Coordinate and Non-Coordinate Regulation of Histone mRNAs during Myoblast Growth and Differentiation

  • R. Curtis Bird
  • Fred A. Jacobs
  • Bruce H. Sells
Part of the Experimental Biology and Medicine book series (EBAM, volume 5)


The fusion of myoblasts to produce non-dividing syncytial myotubes marks the end of cell proliferation during muscle cell differentiation. Following the signal to differentiate myoblasts enter G1 phase, retire from the cell cycle and differentiate into myotubes (3,4). The synthesis of muscle specific proteins is initiated as the cells begin to differentiate and defines the onset of the differentiated state (2,7). However the conditions necessary and sufficient to allow a proliferating population of cells to withdraw from the cell cycle and to switch from a growth specific to a differentiation specific program of gene expression have yet to be defined.


Histone Gene Myoblast Differentiation Muscle Cell Differentiation Histone mRNA Double Thymidine Block 
These keywords were added by machine and not by the authors. This process is experimental and the keywords may be updated as the learning algorithm improves.


Unable to display preview. Download preview PDF.

Unable to display preview. Download preview PDF.


  1. 1.
    Bird, R.C., F. A. Jacobs, G. Stein, J. Stein, and B. H. Sells. 1984. Coordinate regulation of histone mRNAs during growth and differentiation of rat myoblasts. In preparation.Google Scholar
  2. 2.
    Caravatti, M., A. Minty, B. Robert, D. Montarras, A. Weydert, A. Cohen, P. Daubas, and M. Buckingham. 1982. Regulation of muscle gene expression. The accumulation of messenger RNAs coding for muscle-specific proteins during myogenesis in a mouse cell line. J. Mol. Biol. 160: 59–76.PubMedCrossRefGoogle Scholar
  3. 3.
    Holtzer, H., G. Yeoh, N. Rubenstein, J. Chi, S. Fellini, and S. Dienstman. 1977. A review of controversial issues in myogenesis. In Regulation of Cell Proliferation and Differentiation. Plenum Press, NY. 87–104.Google Scholar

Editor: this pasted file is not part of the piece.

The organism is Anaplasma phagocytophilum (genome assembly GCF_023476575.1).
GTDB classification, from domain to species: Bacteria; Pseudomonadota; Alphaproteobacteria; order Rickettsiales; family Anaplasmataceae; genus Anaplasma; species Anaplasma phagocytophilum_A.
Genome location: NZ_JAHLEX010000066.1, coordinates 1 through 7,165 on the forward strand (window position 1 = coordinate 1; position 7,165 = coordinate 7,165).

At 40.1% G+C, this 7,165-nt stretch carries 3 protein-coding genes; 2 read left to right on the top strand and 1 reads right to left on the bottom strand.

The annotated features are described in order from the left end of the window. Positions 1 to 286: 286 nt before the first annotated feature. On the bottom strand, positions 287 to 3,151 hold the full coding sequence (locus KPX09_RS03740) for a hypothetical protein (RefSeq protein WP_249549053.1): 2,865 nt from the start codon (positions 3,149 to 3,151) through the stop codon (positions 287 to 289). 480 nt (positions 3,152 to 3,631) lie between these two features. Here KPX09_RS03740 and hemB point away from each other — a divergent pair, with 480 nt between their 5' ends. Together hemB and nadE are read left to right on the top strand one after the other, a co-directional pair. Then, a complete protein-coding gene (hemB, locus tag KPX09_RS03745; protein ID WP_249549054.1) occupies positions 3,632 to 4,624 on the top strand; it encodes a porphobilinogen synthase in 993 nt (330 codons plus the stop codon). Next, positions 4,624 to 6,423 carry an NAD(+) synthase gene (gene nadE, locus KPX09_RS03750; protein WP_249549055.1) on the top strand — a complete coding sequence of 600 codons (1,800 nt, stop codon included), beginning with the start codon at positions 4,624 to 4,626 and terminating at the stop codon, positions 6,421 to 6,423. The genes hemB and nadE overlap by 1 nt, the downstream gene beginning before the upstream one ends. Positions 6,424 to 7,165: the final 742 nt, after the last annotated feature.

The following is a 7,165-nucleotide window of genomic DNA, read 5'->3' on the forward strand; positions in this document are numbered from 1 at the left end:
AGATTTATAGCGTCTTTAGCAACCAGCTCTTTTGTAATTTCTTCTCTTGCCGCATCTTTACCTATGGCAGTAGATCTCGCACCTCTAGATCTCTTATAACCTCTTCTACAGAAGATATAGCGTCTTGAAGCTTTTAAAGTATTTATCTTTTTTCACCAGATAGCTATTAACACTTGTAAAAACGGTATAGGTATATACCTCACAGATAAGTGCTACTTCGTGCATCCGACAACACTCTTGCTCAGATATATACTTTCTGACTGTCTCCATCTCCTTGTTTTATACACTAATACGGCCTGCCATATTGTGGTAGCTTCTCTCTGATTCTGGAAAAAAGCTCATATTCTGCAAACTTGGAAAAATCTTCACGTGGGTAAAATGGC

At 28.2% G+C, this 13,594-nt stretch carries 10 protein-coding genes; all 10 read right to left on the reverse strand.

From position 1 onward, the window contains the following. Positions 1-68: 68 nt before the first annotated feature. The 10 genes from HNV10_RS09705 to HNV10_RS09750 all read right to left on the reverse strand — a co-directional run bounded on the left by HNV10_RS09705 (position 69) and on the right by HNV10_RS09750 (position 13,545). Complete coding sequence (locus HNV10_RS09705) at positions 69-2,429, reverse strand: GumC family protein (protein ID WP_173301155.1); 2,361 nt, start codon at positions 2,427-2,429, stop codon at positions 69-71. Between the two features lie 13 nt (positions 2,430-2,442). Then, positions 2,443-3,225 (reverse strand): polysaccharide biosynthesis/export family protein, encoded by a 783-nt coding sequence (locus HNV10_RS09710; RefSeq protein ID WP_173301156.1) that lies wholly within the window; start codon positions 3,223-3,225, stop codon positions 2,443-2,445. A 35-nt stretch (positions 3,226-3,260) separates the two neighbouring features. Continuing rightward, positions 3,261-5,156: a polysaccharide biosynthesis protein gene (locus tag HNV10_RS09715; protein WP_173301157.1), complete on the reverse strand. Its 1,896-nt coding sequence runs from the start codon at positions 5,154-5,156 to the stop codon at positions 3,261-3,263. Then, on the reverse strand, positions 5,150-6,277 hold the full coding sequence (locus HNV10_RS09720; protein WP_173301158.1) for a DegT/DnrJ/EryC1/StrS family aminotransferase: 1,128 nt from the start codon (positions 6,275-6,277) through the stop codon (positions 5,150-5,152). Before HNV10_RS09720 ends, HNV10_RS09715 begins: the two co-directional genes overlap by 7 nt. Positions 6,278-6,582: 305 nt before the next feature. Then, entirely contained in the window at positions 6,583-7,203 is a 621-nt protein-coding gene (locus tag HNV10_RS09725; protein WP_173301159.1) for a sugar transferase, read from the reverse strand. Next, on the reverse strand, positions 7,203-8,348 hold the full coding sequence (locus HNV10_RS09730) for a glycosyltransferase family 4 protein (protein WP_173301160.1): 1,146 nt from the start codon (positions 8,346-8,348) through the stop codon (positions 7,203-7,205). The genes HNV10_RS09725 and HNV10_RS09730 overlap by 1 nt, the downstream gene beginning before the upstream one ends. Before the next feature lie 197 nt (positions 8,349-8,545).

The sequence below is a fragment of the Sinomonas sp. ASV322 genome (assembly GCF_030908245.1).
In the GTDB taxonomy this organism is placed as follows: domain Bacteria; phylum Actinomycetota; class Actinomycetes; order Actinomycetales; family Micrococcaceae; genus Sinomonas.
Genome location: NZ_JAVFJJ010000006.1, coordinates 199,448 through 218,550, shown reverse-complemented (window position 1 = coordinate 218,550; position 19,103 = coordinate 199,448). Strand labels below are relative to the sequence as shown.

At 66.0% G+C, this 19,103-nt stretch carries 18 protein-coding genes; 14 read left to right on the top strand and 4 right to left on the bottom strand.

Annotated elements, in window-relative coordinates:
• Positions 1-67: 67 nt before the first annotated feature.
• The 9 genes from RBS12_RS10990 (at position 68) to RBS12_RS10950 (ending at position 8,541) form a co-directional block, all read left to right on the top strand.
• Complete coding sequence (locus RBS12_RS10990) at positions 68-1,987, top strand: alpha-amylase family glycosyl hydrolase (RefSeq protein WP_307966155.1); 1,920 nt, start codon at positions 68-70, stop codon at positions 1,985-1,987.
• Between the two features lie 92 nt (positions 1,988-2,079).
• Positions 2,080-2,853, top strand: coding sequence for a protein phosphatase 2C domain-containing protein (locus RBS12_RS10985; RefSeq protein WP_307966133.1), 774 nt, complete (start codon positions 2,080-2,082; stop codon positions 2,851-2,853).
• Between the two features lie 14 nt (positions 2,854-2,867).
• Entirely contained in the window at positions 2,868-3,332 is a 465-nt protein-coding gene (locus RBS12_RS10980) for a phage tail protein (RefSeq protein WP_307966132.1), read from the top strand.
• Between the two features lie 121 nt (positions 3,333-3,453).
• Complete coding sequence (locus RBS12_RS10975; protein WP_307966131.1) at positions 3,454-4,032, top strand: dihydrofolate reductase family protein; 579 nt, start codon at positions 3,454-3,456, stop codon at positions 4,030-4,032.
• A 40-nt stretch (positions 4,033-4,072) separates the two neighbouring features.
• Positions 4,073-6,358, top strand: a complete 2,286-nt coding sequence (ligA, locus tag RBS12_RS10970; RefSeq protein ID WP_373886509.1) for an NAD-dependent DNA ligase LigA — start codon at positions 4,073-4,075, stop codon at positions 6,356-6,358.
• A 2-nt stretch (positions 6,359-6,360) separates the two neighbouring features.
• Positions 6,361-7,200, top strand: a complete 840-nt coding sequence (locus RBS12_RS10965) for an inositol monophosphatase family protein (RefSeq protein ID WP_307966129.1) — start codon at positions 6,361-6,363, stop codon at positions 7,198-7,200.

4. 4.
    Nadal-Ginard, B. 1978. Commitment, fusion and biochemical differentiation of a myogenic cell line in the absence of DNA synthesis. Cell 15: 855–864.PubMedCrossRefGoogle Scholar
  5. 5.
    Plumb, M., J. Stein, and G. S. Stein. 1983. Coordinate regulation of multiple histone mRNAs during the cell cycle in HeLa cells. Nucl. Acids Res. 11: 2391–2410.PubMedCrossRefGoogle Scholar
  6. 6.
    Ruzdijic, S.D., R.C. Bird, F.A. Jacobs, and B.H. Sells. 1984. Specific mRNP particles: Characterization of the proteins bound to histone H4 mRNAs isolated from L6 myoblasts. In preparation.Google Scholar
  7. 7.
    Shani, M., D. Zevin-Sonkin, O. Saxel, Y. Carmon, D. Katcoff, U. Nudel, and D. Yaffe. 1981. The correlation between the synthesis of skeletal muscle actin, myosin heavy chain, and myosin light chain and the accumulation of corresponding mRNA sequences during myogenesis. Develop. Biol. 86: 483–492.PubMedCrossRefGoogle Scholar
  8. 8.
    Stein, G.S., and T.W. Borun. 1972. The synthesis of acidic chromosomal proteins during the cell cycle of HeLa S3 cells. I. J. Cell Biol. 52: 292–307.PubMedCrossRefGoogle Scholar
  9. 9.
    Wu, R.S., and W. M. Bonner. 1981. Separation of basal histone synthesis from S-phase histone synthesis in dividing cells. Cell 27: 321–330.PubMedCrossRefGoogle Scholar

Copyright information

© The Humana Press Inc. 1984

Authors and Affiliations

  • R. Curtis Bird
    • 1
  • Fred A. Jacobs
    • 1
  • Bruce H. Sells
    • 1
  1. 1.Department of Molecular Biology and Genetics, College of Biological ScienceUniversity of GuelphGuelphCanada

Personalised recommendations